North Carolina Medical Society AIDS Policies

DISEASE/DISEASE MANAGEMENT

North Carolina Medical Society AIDS Policies

HIV Prevention and Education
RESOLVED, That the North Carolina Medical Society supports AMA and state policies advocating HIV prevention and education composed of scientific, evidence-based, and non-restrictive language targeting elementary, secondary, and college students, including the high-risk groups of young adults and others with barriers to informed education; and be it further

RESOLVED, That the North Carolina Medical Society supports evidence-based programs that decrease the spread of communicable diseases via needle injections; and be it further

RESOLVED, That the North Carolina Medical Society supports needle exchange programs; and be it further

RESOLVED, That the North Carolina Medical Society supports public education regarding (1) the importance of HIV testing of pregnant women and neonates; (2) the use of appropriate treatment to decrease vertical transmission of HIV; and (3) other ways to decrease maternal HIV transmission.

Discrimination against HIV-Infected Persons
RESOLVED, That the North Carolina Medical Society supports the enforcement of existing federal, state, and local anti-discrimination laws against persons who illegally discriminate against HIV-infected persons based on their disease; and be it further

RESOLVED, That the North Carolina Medical Society supports uniform strict confidentiality at all levels of government, business, and medical care of the identity of persons with HIV infection, except where public health requires; and be it further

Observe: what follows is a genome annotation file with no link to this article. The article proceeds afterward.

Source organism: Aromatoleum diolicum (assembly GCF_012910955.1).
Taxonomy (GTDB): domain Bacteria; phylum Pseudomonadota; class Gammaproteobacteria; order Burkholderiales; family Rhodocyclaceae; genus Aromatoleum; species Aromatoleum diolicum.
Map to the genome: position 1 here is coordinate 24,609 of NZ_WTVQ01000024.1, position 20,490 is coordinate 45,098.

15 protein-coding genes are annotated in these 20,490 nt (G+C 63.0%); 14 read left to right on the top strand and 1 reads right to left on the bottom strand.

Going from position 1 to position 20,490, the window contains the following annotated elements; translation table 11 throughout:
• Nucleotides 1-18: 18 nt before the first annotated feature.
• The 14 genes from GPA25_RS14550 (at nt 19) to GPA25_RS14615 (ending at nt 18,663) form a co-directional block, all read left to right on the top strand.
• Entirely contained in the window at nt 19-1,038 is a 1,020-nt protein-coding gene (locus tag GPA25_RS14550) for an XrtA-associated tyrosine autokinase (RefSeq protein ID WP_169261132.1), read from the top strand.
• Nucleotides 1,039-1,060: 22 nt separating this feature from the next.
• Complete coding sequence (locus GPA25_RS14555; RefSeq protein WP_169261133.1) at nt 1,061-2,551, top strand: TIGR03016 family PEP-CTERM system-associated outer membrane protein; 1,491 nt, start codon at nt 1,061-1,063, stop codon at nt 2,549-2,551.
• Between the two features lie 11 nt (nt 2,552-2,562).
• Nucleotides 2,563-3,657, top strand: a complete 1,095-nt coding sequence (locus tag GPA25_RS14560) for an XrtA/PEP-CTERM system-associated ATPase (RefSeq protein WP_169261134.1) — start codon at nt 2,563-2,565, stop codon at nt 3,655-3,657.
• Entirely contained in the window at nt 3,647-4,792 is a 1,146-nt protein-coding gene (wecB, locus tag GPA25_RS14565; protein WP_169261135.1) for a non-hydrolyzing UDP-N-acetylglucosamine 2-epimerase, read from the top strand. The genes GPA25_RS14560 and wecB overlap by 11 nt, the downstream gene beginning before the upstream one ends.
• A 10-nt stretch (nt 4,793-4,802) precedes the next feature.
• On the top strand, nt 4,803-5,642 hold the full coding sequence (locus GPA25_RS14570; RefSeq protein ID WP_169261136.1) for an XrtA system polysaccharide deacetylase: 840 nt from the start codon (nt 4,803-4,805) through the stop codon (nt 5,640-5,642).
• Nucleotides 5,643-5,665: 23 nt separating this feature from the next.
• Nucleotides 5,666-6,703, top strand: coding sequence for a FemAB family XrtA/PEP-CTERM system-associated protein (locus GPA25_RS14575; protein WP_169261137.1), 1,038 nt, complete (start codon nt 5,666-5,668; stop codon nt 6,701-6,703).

RESOLVED, That the North Carolina Medical Society supports laws providing immunity for physicians for confidential communications regarding an HIV-infected person’s serostatus with appropriate health care professionals involved in the person’s treatment.

HIV Testing
RESOLVED, That the North Carolina Medical Society supports public education about the importance of HIV testing and recognizes the right of each patient to refuse HIV testing; and be it further

RESOLVED, That the North Carolina Medical Society supports public availability of HIV testing with counseling and treatment for the general public; and be it further

RESOLVED, That the North Carolina Medical Society supports HIV testing in all health care setting as a routine part of any medical evaluation for persons age 13-64, if not already done, and after notifying the patient that testing will be done unless the patient declines (opt-out screening); and be it further

RESOLVED, That the North Carolina Medical Society supports annual testing of persons at high-risk for HIV infection; and be it further

RESOLVED, That the North Carolina Medical Society supports non-mandatory prevention counseling in conjunction with HIV testing; and be it further

RESOLVED, That the North Carolina Medical Society supports HIV testing be included in the routine panel of prenatal screening tests for all pregnant women after notifying the patient that the testing will be done unless the patient declines; and be it further